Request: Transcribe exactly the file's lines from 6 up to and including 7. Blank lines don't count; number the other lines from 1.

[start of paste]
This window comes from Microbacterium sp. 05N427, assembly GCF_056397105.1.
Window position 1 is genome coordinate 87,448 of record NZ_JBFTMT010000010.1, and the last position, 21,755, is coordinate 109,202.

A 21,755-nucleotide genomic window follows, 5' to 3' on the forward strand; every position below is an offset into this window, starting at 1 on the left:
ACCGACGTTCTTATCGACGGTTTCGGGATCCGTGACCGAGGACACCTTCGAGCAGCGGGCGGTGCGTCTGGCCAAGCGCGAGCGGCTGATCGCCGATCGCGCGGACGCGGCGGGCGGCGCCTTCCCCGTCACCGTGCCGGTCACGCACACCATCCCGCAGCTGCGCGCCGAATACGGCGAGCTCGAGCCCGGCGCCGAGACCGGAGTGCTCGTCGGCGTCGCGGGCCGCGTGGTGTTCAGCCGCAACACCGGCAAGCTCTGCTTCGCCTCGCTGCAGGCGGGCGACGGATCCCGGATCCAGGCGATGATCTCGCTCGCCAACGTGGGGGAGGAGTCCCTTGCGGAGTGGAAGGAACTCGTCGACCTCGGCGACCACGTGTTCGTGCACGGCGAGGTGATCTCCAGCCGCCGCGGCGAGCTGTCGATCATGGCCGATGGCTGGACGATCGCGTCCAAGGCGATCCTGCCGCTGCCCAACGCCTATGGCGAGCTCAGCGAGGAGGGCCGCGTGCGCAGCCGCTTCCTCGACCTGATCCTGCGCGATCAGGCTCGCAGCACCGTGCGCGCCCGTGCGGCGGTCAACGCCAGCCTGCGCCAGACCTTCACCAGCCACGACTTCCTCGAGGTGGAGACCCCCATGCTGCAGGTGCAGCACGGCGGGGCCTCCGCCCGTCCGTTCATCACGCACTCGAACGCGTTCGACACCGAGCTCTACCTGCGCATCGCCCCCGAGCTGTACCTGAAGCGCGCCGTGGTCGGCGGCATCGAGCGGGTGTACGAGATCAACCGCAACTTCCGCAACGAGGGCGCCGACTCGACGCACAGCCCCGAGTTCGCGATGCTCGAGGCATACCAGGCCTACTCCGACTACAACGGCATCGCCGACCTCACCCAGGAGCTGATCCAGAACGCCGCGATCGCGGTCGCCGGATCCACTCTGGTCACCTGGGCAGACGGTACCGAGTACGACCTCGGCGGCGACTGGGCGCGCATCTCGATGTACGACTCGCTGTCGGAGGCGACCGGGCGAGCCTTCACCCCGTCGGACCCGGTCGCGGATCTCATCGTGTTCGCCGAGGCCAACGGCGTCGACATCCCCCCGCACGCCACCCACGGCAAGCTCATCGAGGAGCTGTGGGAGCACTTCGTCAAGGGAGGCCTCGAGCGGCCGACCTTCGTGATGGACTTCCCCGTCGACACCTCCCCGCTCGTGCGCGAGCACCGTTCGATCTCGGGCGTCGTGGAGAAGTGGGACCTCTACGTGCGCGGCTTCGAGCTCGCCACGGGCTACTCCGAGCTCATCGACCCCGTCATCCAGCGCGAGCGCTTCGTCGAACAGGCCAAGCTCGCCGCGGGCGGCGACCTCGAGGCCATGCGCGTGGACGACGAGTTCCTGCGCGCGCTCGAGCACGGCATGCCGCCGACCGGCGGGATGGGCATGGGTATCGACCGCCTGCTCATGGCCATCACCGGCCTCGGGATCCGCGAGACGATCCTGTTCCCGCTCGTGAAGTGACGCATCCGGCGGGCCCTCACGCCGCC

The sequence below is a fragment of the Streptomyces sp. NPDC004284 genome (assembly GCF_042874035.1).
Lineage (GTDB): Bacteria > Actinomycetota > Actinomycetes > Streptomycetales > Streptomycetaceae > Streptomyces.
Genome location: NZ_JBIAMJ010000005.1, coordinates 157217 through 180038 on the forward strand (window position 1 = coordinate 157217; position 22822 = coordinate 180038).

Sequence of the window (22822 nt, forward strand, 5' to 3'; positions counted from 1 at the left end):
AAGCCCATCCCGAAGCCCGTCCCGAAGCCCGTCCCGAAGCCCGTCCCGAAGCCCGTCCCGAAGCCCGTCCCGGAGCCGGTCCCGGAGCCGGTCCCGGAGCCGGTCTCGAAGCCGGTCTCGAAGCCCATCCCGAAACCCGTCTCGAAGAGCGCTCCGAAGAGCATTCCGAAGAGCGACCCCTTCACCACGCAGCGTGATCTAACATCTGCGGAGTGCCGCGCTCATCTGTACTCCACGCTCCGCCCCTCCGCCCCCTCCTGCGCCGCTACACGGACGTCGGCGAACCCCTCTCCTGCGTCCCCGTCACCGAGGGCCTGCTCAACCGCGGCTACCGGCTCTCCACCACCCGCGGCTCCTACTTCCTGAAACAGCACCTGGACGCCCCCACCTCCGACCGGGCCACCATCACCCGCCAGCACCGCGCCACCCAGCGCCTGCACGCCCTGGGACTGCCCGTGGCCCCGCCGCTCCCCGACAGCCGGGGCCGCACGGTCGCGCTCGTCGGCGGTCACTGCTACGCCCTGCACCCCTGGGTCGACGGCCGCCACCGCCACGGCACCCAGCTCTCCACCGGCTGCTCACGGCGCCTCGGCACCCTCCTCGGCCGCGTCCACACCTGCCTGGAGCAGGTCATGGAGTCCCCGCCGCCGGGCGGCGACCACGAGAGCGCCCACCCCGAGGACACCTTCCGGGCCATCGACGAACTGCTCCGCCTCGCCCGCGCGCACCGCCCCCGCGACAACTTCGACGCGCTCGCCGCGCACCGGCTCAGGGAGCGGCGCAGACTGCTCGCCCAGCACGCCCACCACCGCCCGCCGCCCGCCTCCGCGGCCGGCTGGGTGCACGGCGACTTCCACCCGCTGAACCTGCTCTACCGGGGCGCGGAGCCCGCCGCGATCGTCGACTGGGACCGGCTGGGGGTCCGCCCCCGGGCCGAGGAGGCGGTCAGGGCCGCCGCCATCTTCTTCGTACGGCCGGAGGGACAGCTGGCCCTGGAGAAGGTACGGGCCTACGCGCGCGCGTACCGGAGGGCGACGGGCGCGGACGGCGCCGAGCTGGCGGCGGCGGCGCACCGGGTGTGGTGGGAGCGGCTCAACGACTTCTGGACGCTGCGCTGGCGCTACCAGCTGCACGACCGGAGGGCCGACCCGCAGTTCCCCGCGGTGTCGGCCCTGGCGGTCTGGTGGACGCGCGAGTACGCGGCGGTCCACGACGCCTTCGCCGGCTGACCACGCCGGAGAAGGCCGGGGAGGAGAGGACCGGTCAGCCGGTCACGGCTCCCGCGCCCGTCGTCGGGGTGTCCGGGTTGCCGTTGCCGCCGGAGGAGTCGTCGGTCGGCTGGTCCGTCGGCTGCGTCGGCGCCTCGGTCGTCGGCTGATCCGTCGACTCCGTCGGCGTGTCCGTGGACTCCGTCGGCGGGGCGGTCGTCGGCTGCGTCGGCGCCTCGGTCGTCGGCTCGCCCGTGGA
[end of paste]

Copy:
Lineage (GTDB): Bacteria > Actinomycetota > Actinomycetes > Streptomycetales > Streptomycetaceae > Streptomyces.
Genome location: NZ_JBIAMJ010000005.1, coordinates 157217 through 180038 on the forward strand (window position 1 = coordinate 157217; position 22822 = coordinate 180038).